Our Common Future Under Climate Change

International Scientific Conference 7-10 JULY 2015 Paris, France

Crown copyright/flickr

Crown copyright/flickr

Time for technology in international policy processes?


By Adrian Ely, University of Sussex

As everyone is pointing out, 2015 is a crucial year for sustainable development, with three critical international meetings in the calendar starting this month. But what role do science, technology and innovation play in these processes? 

Many of the discussions in the run-up to the forthcoming international meetings in Addis Ababa, New York and Paris mirror earlier debates in the United Nations, but they also offer hope that technology to be taken more seriously than in the past.

The Millennium project invested effort directly in understanding the role of science, technology and innovation through a dedicated task force.  Technological change will arguably be even more crucial in realising the SDGs (which require dramatic shifts in patterns of development in wealthier and poorer countries) than it was in the MDGs, when the focus was on poorer nations. What is happening this time around?

The UN has been working for at least fifty years in the areas of science, technology and innovation.  There have always been debates over whether technology should be treated as a focus for debate in its own right or remain a cross-cutting issue, to be integrated into the full range of sector-specific activities. I find it interesting how these debates – and some of the options for how to deal with technology explicitly – seem to come and go.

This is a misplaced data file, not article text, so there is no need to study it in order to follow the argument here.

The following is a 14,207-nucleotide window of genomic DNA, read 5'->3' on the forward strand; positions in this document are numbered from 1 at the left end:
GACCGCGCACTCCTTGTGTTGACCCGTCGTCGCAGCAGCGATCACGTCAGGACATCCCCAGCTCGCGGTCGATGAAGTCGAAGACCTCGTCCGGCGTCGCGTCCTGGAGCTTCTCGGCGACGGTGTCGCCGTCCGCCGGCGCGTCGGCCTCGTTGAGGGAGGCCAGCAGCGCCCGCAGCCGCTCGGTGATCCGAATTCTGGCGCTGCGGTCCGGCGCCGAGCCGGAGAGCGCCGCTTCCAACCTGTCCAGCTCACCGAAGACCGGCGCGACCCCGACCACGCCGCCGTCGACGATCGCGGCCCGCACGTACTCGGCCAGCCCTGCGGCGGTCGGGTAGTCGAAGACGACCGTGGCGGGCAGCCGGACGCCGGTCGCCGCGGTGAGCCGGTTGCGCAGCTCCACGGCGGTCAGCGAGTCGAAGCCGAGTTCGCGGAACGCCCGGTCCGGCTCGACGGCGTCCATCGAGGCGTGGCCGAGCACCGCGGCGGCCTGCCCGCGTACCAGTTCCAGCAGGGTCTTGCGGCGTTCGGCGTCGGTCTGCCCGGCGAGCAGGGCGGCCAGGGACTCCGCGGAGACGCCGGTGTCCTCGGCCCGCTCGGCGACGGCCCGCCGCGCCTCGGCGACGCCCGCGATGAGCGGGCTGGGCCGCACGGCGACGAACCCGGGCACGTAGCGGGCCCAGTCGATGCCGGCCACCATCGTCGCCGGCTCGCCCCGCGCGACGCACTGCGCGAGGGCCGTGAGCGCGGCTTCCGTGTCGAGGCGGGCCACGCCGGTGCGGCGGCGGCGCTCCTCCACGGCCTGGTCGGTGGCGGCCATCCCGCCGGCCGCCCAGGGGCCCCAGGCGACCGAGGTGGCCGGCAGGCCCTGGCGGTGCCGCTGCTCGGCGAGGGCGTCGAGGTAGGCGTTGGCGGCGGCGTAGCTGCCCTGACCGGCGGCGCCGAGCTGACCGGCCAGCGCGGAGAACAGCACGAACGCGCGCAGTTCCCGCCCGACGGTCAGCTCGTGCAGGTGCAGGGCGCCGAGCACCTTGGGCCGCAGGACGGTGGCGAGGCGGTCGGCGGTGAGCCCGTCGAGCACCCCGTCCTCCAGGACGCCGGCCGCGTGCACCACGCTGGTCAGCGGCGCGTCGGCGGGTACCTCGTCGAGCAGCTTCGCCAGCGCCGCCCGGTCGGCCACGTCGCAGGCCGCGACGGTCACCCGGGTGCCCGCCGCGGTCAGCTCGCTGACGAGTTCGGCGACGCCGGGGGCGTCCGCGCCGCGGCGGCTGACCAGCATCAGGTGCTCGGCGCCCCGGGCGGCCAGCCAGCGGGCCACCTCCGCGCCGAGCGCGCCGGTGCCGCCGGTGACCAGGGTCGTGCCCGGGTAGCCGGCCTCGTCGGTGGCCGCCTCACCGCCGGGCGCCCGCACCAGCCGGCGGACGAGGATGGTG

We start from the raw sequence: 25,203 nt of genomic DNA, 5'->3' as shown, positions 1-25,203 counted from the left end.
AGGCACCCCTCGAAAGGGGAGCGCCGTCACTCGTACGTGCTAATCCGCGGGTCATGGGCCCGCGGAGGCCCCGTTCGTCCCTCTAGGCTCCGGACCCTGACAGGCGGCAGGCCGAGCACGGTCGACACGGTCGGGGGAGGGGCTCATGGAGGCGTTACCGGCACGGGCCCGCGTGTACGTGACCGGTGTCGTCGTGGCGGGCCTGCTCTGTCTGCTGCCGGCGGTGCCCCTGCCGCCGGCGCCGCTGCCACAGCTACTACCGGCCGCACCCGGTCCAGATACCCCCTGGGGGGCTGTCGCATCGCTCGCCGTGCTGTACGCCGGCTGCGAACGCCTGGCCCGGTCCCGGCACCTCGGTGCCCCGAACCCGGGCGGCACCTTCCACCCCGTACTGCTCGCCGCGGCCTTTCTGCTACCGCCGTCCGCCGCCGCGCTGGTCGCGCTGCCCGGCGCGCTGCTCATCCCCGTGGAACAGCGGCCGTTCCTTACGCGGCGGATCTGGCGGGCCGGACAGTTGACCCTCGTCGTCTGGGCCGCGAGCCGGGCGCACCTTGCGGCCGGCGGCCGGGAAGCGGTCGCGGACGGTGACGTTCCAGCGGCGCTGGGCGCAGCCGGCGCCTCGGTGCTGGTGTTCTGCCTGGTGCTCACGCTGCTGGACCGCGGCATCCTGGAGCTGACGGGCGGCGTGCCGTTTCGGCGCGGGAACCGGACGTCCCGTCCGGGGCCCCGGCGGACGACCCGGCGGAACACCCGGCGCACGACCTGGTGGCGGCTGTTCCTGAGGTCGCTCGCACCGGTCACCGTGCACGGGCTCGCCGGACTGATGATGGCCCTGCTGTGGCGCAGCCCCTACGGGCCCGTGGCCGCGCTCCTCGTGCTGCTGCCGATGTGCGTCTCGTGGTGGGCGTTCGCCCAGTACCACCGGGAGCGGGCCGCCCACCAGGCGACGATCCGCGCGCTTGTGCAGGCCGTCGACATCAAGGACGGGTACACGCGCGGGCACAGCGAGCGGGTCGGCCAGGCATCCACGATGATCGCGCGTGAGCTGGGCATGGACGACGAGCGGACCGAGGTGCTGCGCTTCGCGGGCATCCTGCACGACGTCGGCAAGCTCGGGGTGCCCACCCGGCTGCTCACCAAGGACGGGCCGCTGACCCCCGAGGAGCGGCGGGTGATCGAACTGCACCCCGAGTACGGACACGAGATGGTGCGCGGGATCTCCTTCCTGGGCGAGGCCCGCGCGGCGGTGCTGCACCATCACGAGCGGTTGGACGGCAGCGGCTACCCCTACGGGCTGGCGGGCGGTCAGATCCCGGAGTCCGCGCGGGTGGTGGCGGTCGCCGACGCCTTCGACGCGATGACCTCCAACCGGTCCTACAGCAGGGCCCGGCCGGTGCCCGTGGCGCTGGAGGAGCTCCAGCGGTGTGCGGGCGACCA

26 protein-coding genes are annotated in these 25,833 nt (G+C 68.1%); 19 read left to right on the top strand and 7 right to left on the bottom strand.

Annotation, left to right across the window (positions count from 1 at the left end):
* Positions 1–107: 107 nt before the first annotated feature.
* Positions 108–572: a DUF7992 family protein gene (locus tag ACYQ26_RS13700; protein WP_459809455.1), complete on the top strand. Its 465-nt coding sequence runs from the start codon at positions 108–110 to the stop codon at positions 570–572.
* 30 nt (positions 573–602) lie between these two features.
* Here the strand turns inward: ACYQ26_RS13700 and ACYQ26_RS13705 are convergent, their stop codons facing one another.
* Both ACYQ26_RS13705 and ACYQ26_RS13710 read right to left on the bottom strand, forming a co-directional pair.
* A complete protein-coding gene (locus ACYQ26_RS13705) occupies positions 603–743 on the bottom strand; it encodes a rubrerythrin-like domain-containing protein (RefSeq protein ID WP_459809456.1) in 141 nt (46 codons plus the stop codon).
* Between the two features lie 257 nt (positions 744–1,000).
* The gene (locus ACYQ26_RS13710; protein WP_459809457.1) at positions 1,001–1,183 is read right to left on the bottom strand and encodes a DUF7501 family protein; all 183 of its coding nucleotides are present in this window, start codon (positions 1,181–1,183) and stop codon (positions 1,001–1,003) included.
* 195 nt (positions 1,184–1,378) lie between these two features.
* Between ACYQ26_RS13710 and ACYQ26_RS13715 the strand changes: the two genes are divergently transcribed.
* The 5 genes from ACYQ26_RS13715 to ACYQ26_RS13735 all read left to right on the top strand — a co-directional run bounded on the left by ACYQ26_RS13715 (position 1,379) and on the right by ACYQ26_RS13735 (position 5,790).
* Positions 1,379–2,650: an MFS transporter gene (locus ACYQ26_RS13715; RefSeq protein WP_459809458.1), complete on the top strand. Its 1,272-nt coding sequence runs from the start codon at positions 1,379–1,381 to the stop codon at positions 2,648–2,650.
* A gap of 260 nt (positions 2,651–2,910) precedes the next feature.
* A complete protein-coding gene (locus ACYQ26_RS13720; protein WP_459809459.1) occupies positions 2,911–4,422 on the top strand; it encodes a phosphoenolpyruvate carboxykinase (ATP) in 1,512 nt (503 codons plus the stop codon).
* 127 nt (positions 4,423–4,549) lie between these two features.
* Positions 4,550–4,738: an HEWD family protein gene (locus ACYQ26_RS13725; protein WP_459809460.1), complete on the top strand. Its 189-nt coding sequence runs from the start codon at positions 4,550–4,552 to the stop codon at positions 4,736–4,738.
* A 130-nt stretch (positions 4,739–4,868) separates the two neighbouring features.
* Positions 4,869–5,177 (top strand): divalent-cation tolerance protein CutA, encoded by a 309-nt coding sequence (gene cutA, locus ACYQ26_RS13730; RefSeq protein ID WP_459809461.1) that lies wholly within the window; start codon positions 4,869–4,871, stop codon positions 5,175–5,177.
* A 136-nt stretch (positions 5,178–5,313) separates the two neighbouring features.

In 2013, the UN General Assembly requested that the Secretary General undertake a “joint gap and capacity analysis on a priority basis by 2013, with the aim of establishing a technology bank and science, technology and innovation supporting mechanism dedicated to the least developed countries, building on existing international initiatives”. The resultant report (A/68/217) laid out ideas for a ‘Technology Bank’ serving the Least Developed Countries.  

The first time this idea of such a “bank” was mentioned – to my knowledge – was in the ‘Sussex Manifesto’ that colleagues from SPRU and IDS came up with in 1970:
“Thirdly, there are problems of communication and access which need specific solution. On the one hand, the scientific and technological effort of the advanced and developing countries must be “coupled.”  On the other hand, the problem of access to technology must be solved. On this latter point, it is suggested that an international technology transfer bank may be a valuable if partial solution.

Other recommendations around “policies towards technology transfer” in the Sussex Manifesto remained under-specified, but debates in this area have continued in the intervening forty-five years.  The UN Commission on Science and Technology for Development (under UNCTAD) has been one UN body that has focussed on technology transfer, but with relatively low levels of activity and resources, and without a clear mandate to facilitate technology transfer explicitly.

Up till a year ago some groups were still arguing that there should be a dedicated SDG related to technology, however this has not emerged. The nearest thing seems to be Goal 9 “Build resilient infrastructure, promote inclusive and sustainable industrialization and foster innovation”, which includes a specific sub-goal to enhance scientific research and upgrade the technological capabilities but no technology assessment component.